Five ways to help first-time fathers feel involved
One dad shares his secrets for bonding with a new baby, as well revealing his ‘what not to do’ list.
My wife refers to my first year as a father as “that year you went missing”. I was unprepared for just how much I would feel like a spare wheel when it came to my time as a first-time dad.
In that first year, it seems like your baby needs nothing more than its mother and a million wet wipes. I thought the best thing that I could do was to stay out of the way – you know, at gigs and in pubs with my mates. But disappearing is not the answer – what new dads have to do is get their hands dirty and be a support to their partners who, like it or not, will probably still be doing the lion’s share when it comes to baby.
Here are five ways to make first-time fathers feel more involved.
The family that shops together…
It is tempting to leave the baby shopping to mum. You can rationalise that they know more, will use it more (initially, at least) and make better decisions than you, but if you get involved early with the decorating, the baby equipment (there’s a lot of gadgets) and the set up of your child’s room you will feel more confident about doing things for your newborn and parenting will be more of a partnership.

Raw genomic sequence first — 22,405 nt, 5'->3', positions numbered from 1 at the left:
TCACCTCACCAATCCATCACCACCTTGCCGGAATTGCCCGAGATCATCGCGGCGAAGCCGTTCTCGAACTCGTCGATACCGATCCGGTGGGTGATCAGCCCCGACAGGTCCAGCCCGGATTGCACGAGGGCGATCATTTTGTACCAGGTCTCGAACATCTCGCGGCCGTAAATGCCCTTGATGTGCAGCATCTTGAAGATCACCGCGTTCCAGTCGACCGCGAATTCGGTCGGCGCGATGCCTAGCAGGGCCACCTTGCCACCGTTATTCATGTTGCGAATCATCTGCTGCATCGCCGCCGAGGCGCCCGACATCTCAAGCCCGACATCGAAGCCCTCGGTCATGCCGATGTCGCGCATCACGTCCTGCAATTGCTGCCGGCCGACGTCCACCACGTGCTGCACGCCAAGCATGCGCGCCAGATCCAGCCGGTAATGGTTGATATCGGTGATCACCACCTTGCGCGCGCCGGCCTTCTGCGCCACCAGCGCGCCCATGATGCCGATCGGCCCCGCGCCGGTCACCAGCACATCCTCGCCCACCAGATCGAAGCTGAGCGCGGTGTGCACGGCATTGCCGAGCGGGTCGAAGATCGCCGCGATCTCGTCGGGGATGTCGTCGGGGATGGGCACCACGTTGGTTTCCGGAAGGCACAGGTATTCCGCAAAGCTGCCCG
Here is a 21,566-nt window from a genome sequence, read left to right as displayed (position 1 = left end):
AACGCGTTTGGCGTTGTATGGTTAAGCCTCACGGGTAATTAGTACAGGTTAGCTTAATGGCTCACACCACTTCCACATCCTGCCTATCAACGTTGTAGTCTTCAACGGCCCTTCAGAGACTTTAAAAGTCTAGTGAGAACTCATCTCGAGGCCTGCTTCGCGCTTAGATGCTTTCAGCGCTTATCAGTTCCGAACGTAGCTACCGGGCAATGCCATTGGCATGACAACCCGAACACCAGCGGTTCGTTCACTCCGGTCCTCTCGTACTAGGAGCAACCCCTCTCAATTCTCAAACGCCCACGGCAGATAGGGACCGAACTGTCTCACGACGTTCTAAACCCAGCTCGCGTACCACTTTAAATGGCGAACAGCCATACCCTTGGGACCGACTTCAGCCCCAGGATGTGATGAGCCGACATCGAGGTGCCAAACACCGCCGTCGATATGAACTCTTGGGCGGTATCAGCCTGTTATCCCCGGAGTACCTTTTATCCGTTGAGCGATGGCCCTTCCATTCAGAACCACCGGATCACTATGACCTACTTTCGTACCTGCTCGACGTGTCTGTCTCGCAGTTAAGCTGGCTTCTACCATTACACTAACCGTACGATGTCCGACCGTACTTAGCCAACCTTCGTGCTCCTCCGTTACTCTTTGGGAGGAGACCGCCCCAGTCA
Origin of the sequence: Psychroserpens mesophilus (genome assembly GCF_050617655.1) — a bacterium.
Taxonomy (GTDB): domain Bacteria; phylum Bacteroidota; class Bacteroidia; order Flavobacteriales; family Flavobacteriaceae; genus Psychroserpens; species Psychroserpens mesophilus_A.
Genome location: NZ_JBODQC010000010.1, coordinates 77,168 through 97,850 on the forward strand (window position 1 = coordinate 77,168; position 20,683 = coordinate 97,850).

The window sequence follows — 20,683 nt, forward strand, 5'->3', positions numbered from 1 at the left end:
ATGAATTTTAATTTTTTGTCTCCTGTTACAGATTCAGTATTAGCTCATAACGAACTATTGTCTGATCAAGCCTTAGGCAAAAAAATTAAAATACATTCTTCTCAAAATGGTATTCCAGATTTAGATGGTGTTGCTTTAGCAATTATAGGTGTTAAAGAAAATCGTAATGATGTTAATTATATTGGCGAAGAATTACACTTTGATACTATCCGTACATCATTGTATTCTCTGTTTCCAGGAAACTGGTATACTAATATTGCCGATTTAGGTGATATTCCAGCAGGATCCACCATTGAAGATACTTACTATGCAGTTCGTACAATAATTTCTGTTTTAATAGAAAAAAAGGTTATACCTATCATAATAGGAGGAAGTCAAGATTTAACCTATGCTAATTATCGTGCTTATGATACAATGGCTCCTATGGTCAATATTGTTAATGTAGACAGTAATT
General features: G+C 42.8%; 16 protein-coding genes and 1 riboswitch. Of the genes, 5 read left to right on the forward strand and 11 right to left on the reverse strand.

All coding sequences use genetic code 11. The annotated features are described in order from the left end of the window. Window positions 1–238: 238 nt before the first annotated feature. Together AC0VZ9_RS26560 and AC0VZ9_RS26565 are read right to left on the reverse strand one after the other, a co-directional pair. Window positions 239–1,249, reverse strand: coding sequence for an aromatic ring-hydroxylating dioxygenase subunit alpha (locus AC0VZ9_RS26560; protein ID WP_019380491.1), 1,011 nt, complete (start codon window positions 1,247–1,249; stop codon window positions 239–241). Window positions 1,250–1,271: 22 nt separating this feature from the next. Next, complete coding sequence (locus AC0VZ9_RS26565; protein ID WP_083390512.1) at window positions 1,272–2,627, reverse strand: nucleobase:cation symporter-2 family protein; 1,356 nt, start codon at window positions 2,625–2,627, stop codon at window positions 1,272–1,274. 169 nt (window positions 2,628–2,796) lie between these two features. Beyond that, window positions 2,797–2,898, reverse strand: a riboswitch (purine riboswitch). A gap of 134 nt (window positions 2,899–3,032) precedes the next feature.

Make a plan before the birth
Sit down with your partner and make a plan for when the baby comes home – then make sure you scrunch that plan up and throw it in the bin, ‘cos your baby will have other ideas.
Still, as a first-timer you will feel better having made a plan that goes off the rails than having no plan at all.
Both sides need to talk about what needs to be done and who is doing it.
Remember that the two of you are both new at this and once there is someone in your bedroom that wakes up every two hours screaming it is a lot harder to have a calm chat about splitting baby duties.
Go solo early on
I still remember the first time I looked after my first-born without his mother in the house. He was only a few weeks old and she came home to find me sprawled on the couch with my sleeping son on my stomach. I was covered in vomit (his) and pizza (mine, having eaten laying on my back while he slept). He needed a change but I was too scared to move. Nothing went right from the moment she left, but once everything had gone wrong there was nothing left to be afraid of.
Find a ‘thing’ that’s yours
Back to top ⌃
On top off all the essentials, read a book to your child, tell them a story or go for a walk, something that helps you bond with them.
This is a stressful time – your baby places a lot of demands on you and your partner, so remember to look after yourself. Stay active, eat well and sleep as much as your new addition will allow. You should even make time to see friends and to talk about the challenges you’re facing – just don’t go missing!